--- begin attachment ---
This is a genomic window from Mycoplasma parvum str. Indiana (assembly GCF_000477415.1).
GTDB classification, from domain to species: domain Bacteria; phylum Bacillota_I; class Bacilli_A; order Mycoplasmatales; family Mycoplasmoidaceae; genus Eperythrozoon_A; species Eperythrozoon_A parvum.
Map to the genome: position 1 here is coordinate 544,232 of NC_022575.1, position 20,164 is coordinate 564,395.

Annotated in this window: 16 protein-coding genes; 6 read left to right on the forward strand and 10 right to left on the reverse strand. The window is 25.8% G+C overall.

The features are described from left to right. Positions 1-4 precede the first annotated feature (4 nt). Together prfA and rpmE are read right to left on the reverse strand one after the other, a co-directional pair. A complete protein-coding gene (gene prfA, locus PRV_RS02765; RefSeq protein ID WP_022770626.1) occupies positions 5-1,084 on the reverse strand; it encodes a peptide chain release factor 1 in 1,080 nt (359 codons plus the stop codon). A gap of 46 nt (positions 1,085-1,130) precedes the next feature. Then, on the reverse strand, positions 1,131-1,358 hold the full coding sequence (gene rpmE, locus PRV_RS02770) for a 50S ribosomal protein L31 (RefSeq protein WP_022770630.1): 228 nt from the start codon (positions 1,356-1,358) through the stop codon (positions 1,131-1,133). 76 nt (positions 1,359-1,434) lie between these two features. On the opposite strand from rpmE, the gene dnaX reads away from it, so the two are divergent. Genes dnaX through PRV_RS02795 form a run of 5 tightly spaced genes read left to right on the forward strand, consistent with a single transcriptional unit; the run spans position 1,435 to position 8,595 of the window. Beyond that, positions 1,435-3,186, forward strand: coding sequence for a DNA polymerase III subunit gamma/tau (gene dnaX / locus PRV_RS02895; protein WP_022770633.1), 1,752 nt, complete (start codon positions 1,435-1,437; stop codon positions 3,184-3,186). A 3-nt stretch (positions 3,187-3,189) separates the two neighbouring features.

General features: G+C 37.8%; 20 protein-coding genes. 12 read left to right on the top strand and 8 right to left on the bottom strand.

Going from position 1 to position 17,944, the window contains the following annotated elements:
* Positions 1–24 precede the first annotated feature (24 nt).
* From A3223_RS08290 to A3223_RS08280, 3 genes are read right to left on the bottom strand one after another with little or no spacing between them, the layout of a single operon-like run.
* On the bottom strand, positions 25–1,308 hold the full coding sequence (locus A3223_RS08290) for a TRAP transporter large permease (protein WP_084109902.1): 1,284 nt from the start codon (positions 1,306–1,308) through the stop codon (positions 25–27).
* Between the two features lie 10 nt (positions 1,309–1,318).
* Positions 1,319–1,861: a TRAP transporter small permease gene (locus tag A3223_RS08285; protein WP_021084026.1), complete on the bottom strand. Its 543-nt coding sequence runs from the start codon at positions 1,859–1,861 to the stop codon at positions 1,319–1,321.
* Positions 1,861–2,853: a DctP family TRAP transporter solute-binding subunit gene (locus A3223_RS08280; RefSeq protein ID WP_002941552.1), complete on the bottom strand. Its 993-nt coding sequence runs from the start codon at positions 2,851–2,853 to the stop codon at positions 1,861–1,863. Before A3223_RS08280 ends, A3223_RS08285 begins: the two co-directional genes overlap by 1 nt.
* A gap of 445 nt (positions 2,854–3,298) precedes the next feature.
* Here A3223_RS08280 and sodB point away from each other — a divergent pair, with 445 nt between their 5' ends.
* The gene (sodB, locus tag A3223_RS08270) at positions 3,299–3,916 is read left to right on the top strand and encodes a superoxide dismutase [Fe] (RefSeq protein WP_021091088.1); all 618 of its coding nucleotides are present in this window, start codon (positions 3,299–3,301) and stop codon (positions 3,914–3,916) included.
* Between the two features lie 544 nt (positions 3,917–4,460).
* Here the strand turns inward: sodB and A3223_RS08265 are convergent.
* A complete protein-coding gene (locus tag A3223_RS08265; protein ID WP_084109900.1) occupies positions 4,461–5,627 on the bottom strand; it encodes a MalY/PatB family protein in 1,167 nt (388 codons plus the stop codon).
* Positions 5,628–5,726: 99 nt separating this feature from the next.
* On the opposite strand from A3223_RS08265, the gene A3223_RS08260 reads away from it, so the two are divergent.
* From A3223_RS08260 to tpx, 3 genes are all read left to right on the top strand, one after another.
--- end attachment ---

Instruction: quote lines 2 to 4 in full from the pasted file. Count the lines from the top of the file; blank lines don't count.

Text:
GTDB classification, from domain to species: domain Bacteria; phylum Bacillota_I; class Bacilli_A; order Mycoplasmatales; family Mycoplasmoidaceae; genus Eperythrozoon_A; species Eperythrozoon_A parvum.
Map to the genome: position 1 here is coordinate 544,232 of NC_022575.1, position 20,164 is coordinate 564,395.

Annotated in this window: 16 protein-coding genes; 6 read left to right on the forward strand and 10 right to left on the reverse strand. The window is 25.8% G+C overall.